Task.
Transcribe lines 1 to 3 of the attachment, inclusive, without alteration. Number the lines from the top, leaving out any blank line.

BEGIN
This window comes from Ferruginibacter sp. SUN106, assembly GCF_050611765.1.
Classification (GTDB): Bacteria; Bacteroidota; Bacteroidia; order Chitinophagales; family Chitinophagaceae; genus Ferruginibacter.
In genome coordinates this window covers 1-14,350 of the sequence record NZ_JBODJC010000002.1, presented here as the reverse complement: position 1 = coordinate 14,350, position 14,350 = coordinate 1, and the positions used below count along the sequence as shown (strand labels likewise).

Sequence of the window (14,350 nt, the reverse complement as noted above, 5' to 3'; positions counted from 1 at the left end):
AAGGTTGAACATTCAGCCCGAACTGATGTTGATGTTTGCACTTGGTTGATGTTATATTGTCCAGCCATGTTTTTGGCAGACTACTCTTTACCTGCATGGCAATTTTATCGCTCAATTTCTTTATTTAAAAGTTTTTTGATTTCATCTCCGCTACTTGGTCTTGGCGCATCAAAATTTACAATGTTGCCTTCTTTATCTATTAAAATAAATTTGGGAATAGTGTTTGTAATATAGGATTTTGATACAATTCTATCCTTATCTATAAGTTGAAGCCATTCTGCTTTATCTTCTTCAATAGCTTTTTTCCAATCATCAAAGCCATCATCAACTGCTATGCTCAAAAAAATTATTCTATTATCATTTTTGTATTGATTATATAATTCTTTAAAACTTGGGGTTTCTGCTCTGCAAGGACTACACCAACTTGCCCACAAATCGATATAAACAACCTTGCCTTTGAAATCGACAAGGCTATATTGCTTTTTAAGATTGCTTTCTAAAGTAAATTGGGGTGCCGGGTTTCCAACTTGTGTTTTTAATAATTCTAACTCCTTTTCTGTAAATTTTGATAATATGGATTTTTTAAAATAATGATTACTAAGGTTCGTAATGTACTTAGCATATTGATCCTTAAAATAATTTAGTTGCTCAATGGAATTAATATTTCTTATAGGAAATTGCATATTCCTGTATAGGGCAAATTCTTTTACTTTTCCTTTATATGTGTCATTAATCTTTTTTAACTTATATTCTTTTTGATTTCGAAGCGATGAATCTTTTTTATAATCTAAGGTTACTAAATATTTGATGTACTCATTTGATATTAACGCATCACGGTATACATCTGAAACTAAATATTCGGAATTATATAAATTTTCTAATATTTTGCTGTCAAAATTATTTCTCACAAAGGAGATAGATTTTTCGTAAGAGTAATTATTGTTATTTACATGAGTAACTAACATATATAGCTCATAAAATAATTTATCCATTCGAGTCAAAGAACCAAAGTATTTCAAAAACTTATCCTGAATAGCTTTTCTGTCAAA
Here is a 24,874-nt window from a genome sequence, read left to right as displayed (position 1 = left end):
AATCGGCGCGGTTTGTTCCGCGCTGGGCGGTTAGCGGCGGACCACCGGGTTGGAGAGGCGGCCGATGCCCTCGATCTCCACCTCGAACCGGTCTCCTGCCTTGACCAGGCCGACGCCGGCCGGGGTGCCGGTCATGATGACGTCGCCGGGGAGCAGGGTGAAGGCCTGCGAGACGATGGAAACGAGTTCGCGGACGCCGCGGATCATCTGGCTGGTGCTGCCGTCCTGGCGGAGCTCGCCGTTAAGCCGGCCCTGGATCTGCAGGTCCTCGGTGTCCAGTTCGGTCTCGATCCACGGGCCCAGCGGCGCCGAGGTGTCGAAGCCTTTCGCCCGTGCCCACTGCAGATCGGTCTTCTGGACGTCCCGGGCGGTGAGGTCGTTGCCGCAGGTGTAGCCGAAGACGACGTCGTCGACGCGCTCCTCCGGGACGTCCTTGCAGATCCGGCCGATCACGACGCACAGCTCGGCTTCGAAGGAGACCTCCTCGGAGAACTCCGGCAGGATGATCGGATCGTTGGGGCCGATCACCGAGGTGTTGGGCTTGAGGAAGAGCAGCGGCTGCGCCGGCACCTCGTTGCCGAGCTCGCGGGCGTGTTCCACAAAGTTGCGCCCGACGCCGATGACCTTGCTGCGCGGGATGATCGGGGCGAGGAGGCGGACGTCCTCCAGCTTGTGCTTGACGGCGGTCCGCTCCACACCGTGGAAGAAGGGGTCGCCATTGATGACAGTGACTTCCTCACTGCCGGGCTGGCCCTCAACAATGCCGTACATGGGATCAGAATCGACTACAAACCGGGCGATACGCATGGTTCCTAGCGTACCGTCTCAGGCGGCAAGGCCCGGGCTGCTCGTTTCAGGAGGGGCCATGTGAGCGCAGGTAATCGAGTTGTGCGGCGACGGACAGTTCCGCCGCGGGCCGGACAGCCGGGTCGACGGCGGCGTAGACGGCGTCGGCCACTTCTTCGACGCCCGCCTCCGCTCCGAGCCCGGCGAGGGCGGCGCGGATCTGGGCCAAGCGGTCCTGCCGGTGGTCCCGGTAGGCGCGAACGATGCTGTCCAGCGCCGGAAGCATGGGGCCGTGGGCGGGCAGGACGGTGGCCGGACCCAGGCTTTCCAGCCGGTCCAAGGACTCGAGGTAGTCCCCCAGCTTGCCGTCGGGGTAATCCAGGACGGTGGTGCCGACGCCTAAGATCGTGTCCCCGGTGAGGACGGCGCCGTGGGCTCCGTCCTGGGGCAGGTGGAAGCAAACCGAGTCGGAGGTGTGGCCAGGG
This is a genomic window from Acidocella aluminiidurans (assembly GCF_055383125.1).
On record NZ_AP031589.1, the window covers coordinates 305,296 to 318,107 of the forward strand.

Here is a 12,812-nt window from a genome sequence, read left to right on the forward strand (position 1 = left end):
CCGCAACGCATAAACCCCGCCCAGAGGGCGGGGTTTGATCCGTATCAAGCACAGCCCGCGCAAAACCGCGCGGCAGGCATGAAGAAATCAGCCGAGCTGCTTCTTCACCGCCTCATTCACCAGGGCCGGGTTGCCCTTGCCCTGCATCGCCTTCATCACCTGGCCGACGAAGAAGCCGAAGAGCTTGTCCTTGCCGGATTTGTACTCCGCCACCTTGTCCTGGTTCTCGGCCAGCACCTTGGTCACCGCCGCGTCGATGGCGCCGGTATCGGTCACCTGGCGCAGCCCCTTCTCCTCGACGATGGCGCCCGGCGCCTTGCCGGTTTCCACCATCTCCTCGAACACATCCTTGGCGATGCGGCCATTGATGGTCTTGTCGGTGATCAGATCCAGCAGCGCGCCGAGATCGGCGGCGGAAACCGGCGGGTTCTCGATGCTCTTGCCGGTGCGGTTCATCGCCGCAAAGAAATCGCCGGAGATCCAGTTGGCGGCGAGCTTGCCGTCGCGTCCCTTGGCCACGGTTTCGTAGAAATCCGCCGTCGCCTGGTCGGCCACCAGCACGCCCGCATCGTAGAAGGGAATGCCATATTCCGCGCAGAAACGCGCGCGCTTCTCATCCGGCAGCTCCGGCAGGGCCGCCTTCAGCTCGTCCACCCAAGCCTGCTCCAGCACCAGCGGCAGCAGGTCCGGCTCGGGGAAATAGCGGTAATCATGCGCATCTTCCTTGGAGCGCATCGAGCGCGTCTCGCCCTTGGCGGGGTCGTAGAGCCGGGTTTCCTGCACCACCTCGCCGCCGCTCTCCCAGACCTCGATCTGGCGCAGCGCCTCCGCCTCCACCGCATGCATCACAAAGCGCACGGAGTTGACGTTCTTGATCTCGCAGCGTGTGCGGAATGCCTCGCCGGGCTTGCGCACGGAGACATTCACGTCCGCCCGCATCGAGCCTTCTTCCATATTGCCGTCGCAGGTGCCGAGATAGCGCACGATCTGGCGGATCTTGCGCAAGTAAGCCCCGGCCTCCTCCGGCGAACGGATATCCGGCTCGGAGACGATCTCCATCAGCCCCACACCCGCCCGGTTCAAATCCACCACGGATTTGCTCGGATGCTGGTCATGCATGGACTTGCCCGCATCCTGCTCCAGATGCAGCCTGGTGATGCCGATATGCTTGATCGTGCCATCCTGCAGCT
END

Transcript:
This window comes from Ferruginibacter sp. SUN106, assembly GCF_050611765.1.
Classification (GTDB): Bacteria; Bacteroidota; Bacteroidia; order Chitinophagales; family Chitinophagaceae; genus Ferruginibacter.
In genome coordinates this window covers 1-14,350 of the sequence record NZ_JBODJC010000002.1, presented here as the reverse complement: position 1 = coordinate 14,350, position 14,350 = coordinate 1, and the positions used below count along the sequence as shown (strand labels likewise).